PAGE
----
Karma, Samskara, Potholes and the Splits

Yoga and several other eastern philosophies are built around the concept of the wheel of karma and samskara.

Karma is action.  Samskara is the imprint of the action: the unresolvedness of the action.

POTHOLES, a metaphor

Where I grew up there were still a few dirt roads left.  I’d often see in these dirt roads these strings of potholes, decreasing in size.  As I looked at them I deduced which was the initial pothole, the first and largest – it’s cause unknown, perhaps a puddle.  When cars hit the first pothole, it’s tire would bounce in, then out, then slam down next to it, creating a new imprint in the formerly smooth stretch of road.  Over time, rain and repetition would increase the size of the existing potholes, as this  repetition turned the two into three, the three into four, and so on.

Eventually the powers that be would pave over the road, allowing for a smooth ride for a while, until another pothole appeared, repeating the cycle.


In my body it looks more like this:  I tried the splits once and pushed myself too hard, so my groins hurt, and I decided that trying the splits equaled pain.  The next time I tried splits I had fear of repeating that pain, which had me tighten my groins.  The exact muscles I tightened to protect myself from pain simultaneously made the splits both impossible and painful, reinforcing my association of splits with pain, and further distancing myself from the asana.  The first experience caused the second, the second the third, and so on.

I broke out of this pattern briefly, one particularly optimistic day, where I removed the blame off my anatomy and put the responsibility on myself. I aligned my thigh bones properly in their joints, was unafraid, and down I went – all the way down, totally comfortable, and raised my arms happily into the air as I never had before.  Letting go of my past experience, and totally focusing on the present released the karma-samskara cycle, and I was free.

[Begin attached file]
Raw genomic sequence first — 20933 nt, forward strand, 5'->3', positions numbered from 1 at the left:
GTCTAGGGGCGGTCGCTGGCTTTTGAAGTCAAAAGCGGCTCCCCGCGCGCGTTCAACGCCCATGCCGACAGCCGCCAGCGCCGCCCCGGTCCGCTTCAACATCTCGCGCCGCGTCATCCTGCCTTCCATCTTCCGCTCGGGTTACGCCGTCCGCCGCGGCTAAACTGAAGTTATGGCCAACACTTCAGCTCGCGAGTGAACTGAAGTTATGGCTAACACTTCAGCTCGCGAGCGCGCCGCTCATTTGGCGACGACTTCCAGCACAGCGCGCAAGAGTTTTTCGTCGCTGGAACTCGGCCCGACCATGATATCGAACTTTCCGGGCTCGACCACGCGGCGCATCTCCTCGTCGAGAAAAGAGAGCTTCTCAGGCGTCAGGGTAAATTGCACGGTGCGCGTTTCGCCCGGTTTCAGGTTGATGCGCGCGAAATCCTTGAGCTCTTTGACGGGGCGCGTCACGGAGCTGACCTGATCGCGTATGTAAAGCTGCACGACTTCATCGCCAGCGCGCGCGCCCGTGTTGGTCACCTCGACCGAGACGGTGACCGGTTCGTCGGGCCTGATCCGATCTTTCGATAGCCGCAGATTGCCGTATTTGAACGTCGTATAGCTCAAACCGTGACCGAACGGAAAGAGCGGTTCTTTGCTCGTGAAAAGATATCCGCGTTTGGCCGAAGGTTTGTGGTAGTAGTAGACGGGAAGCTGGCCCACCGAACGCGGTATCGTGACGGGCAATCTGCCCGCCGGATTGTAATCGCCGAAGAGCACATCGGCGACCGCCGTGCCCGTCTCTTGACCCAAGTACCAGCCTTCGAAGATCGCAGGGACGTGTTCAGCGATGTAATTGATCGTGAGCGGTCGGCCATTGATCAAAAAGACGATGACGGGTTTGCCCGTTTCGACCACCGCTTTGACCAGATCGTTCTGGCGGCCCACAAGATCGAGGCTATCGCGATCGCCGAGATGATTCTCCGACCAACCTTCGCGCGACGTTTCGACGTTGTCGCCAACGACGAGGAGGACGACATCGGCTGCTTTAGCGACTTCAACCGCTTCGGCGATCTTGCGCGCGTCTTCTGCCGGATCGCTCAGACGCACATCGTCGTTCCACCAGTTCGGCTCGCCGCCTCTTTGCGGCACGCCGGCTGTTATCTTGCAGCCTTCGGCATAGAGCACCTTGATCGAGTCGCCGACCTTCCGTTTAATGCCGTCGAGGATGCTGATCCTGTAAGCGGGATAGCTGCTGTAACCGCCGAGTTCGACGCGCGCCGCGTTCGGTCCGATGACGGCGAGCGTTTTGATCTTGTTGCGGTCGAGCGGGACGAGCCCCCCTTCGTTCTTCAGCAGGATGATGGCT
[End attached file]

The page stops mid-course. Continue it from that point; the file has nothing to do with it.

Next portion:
Encouraged by that, I tried it again, attached to that last success, pushed myself rather than released myself, and felt sore in my groin the next day, and a new string of potholes was formed.  Today, when I am fully present, I get down with no pain and no lingering discomfort, and when I am afraid or aggressive, I don’t.  It’s that simple.  The fear runs deep and it takes a lot to release that samskara.


Guilt commonly acts as a vehicle for carrying forward our own unresolved past actions.

Guilt is interest on a debt you never really owed.

Resentment acts as the vehicle for carrying other peoples past actions.

Resentment is like giving free rent to other people in your mind, body and spirit.

Forgiveness is the cure-all for both guilt AND resentment.  Forgiveness is “for giving”.  Please give freely.


In fact, any time you feel hurt by something someone says or does, if you realize that they are helping you find and have an opportunity to resolve a past hurt, you also have the opportunity to help them resolve some of their guilty conscience, and can thank them rather than blame them!

Blaming them for upsetting you is like the Department of Public Works blaming you for reporting a pothole.


The basic four patterns are:

  1. Karma from this lifetime that is resolved in this lifetime.
  2. Karma from this lifetime that is not resolved in this lifetime.
  3. Karma from before this lifetime that is resolved in this lifetime, and
  4. Karma from before this lifetime that is not resolved in this lifetime

Note that belief is reincarnation is UNNECESSARY for this model.  Cultures can carry guilt for actions of previous generations.  Germans often carry guilt…


Go into your practice with an attitude of curiosity: what will you find?  When your body grips up and stops you, blocking your freedom, THANK IT for protecting you from injuring yourself.  It has just averted an injury.  Generally the tensions we find are to keep our bones aligned.

Breathe where you are.  Draw on all those great alignment instructions you’ve been offered over the years, and even experiment with new ones.  Feel into a way of placing your bones that simultaneously prevents the injury, without blocking your freedom.


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